New Zealand Law Society - Migrants working unlawfully in sex industry

Migrants working unlawfully in sex industry

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Immigration New Zealand says it has found a number of migrants working unlawfully in the sex industry, but no evidence of exploitation.

The agency says INZ Compliance Officers visited 57 brothels across Auckland, Hamilton, Tauranga, Wellington, Christchurch, Queenstown and Dunedin. It says this was a proactive approach to better understand issues within the sex industry as part of wider work on exploitation.

Operational activity targeted small owner-operated brothels as part of this programme of work, not commercial brothels or massage parlours.

The Prostitution Reform Act 2003 states that only New Zealand citizens and residents can legally work in the sex industry.

"When engaging proactively with small owner-operated brothel employers and workers, INZ found people on temporary visas working unlawfully," it says.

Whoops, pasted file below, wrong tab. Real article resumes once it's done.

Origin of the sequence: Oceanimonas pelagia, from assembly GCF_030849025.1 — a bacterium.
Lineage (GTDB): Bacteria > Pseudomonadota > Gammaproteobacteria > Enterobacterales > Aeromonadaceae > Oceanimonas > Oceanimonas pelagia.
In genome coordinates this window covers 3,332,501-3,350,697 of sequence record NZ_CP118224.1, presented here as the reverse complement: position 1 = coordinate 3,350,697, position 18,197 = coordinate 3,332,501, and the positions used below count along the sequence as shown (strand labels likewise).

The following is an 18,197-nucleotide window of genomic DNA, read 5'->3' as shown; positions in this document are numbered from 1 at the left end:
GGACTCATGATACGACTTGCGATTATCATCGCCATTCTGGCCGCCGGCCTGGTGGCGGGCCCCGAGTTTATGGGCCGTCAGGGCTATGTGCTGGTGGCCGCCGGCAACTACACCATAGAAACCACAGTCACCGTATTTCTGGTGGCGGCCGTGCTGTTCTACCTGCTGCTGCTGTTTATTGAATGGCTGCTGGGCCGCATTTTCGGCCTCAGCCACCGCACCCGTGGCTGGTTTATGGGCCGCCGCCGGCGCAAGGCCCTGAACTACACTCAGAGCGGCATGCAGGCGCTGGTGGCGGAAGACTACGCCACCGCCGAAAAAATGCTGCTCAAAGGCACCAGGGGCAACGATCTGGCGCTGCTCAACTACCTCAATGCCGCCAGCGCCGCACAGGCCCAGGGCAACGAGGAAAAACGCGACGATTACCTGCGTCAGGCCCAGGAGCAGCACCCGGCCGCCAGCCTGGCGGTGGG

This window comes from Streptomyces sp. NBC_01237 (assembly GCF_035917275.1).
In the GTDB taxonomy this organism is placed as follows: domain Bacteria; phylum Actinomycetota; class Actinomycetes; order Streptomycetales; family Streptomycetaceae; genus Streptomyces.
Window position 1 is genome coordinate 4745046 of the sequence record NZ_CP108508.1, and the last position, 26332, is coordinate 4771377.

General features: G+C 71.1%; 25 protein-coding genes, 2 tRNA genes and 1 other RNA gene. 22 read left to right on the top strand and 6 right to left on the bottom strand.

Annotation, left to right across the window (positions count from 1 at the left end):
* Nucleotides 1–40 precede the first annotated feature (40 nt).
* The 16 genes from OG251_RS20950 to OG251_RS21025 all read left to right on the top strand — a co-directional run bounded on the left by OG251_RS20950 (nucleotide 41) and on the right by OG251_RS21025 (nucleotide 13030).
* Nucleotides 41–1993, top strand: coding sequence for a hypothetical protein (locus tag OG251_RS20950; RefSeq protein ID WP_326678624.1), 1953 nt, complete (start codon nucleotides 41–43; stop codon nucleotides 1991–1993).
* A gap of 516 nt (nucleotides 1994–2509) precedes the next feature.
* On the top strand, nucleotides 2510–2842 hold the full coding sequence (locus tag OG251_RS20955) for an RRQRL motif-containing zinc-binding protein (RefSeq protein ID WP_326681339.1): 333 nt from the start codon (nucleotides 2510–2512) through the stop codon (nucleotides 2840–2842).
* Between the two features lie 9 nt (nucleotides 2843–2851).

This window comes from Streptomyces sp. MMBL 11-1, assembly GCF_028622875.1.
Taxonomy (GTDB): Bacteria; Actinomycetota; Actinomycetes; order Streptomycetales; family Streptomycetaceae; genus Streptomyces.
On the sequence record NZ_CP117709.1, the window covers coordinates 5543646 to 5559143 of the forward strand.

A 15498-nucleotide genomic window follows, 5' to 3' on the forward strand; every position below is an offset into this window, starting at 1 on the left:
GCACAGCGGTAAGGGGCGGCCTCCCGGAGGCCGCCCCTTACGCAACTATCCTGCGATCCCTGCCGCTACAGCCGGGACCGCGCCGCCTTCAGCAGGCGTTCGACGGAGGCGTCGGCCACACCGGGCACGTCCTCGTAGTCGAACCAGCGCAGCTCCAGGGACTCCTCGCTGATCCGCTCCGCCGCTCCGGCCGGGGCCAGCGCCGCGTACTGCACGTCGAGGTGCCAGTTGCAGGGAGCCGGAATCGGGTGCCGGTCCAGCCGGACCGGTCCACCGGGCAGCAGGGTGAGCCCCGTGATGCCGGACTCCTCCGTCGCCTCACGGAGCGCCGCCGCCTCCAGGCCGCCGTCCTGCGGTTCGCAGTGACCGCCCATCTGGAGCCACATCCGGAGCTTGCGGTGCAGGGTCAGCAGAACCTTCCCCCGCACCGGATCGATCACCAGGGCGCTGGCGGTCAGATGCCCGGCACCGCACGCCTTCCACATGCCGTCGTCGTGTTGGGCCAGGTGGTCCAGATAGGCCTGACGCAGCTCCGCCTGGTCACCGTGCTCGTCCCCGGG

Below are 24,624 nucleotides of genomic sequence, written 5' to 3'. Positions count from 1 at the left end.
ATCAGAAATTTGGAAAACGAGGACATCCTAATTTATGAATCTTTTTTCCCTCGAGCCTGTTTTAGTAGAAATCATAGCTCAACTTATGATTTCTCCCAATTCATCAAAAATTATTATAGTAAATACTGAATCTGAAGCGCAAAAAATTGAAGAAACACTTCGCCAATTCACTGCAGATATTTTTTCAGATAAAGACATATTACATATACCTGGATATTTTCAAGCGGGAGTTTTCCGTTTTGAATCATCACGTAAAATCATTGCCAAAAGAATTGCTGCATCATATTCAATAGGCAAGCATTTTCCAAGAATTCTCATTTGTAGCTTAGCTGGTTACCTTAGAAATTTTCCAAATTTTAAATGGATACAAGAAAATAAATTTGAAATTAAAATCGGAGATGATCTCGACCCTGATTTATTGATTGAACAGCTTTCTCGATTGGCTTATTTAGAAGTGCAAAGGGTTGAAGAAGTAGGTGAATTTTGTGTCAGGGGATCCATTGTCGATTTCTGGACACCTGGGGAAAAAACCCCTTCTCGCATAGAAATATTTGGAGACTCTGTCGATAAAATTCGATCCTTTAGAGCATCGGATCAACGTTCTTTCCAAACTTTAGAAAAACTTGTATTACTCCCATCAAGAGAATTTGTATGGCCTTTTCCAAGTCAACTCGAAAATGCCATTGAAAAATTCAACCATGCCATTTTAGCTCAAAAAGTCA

"Sixty-six migrant sex workers were identified - 36 on visitor visas, two on student visas and the remainder held resident visas.  All of the sex workers identified except for one were Chinese nationals. There was no evidence they were being exploited."

“Our compliance officers will use this information to inform future operational activity,” says INZ Compliance and Border Operations assistant general manager Peter Devoy.

“The information gathered helps us to investigate pathways of the migrant sex workers found to be in breach of their visas. It enables the INZ Border Operations to improve the identification and management of migrant sex workers attempting to cross the border.”

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